Apple’s critics have questioned such claims, noting that the company’s MacBook laptops allow sideloading. Apple has countered that the size of the iPhone platform makes it a more lucrative potential target for hackers.
Google has raised similar privacy and security concerns, while noting that unlike Apple, the Android operating system allows sideloading. Both companies also questioned that the bill doesn’t apply to other content distribution systems, such as gaming platforms.
"This bill could destroy many consumer benefits that current payment systems provide and distort competition by exempting gaming platforms, which amounts to Congress trying to artificially pick winners and losers in a highly competitive marketplace," said a statement from Mark Isakowitz, a Google vice president of government affairs and public policy.
Those concerns were echoed by Sen. Dianne Feinstein (D., Calif.). The bill doesn’t target any company by name but applies to app stores with more than 50 million U.S. users. Supporters say Google and Apple are the primary targets.
"If we’re concerned here with the use of apps and how they are downloaded and paid for, it would seem to make sense to have the policy affect all companies that manage app stores of any reasonable size. This bill does not do that," Ms. Feinstein said.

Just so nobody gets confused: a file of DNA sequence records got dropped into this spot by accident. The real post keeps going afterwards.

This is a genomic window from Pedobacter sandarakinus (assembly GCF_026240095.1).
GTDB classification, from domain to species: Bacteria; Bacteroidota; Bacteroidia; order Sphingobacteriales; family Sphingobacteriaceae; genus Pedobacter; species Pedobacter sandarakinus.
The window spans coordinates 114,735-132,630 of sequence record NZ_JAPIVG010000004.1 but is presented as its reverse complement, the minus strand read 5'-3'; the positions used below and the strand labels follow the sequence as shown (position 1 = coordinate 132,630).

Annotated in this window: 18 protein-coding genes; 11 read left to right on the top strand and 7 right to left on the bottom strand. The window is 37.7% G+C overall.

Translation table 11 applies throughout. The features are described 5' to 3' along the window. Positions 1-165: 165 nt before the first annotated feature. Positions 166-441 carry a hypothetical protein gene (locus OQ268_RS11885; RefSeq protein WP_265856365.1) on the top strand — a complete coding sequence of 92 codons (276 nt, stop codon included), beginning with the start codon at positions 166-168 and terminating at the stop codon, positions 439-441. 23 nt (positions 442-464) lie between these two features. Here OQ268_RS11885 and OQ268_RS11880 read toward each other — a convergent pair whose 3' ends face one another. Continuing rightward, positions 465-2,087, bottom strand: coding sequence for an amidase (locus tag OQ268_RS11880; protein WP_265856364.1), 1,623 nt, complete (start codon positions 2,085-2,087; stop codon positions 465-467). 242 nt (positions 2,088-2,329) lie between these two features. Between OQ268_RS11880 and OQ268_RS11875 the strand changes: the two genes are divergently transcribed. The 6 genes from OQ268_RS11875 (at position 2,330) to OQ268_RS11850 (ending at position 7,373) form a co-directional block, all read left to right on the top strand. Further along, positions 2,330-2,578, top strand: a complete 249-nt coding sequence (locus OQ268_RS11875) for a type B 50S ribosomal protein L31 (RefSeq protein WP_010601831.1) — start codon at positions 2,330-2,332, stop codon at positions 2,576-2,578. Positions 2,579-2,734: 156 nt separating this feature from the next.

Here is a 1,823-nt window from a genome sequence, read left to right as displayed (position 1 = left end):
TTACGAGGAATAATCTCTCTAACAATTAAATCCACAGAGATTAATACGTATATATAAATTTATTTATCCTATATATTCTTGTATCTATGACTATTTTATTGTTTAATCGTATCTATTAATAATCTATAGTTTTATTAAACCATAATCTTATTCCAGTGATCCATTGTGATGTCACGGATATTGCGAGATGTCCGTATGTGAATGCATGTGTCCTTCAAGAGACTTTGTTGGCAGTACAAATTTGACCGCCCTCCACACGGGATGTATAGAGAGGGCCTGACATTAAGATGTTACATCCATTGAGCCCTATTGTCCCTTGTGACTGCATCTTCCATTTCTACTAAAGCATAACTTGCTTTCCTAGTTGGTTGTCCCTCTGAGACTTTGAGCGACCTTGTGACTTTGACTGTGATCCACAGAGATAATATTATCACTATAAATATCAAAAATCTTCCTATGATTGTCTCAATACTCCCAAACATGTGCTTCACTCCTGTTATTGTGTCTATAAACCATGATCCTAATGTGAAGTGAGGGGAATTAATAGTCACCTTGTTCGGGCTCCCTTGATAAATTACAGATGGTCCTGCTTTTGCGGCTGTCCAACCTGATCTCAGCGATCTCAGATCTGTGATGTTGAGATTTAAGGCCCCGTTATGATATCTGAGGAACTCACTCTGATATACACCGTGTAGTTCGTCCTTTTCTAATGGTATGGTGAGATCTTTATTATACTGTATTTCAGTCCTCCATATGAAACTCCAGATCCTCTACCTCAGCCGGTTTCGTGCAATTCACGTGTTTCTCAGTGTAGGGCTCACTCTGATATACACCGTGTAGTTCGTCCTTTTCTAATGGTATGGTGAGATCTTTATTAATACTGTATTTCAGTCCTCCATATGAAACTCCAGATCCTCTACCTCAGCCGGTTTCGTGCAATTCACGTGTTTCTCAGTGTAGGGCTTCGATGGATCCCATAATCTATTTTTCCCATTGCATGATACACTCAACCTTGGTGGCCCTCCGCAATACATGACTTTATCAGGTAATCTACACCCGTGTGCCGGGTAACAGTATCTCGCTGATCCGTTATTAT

Ms. Feinstein, who nonetheless voted in favor of the bill, praised changes to the bill adopted Thursday that were designed to address concerns about the bill’s impact on security and consumer privacy. One provision seeks to allow app stores to require apps to get users’ consent before collecting and sharing their data.
The bill has support from a number of technology companies who would stand to see a boost in revenue if the bill became law. Twenty tech CEOs, including the Spotify Technology SA CEO Daniel Ek and Epic Games Inc. CEO Tim Sweeney, signed a letter to the Senate panel this week saying the bill would help improve competition.
"Today, mobile app marketplace gatekeepers use a vice-like grip to control developers and impose terms and conditions that undermine competition, throttle innovation, limit consumer choice, and lead to higher prices," the letter said.
The bill is one of several threats to the companies’ app-store businesses. Several U.S. states have considered similar legislation, while South Korea has adopted a law forcing app stores to allow alternative payment systems.
State attorneys general have sued Google, accusing it of diminishing competition on the Android operating system. Google is fighting the suit. Apple has battled back a lawsuit from Epic on similar grounds.
The same Senate panel last month advanced another bill forbidding the largest tech platforms from favoring their own products and services over those of competitors. The vote on that bill was 16-6, with several senators who voted "yes" raising concerns they wanted to see addressed before a final vote.
Senators’ debate on the app-store bill Thursday was less contentious.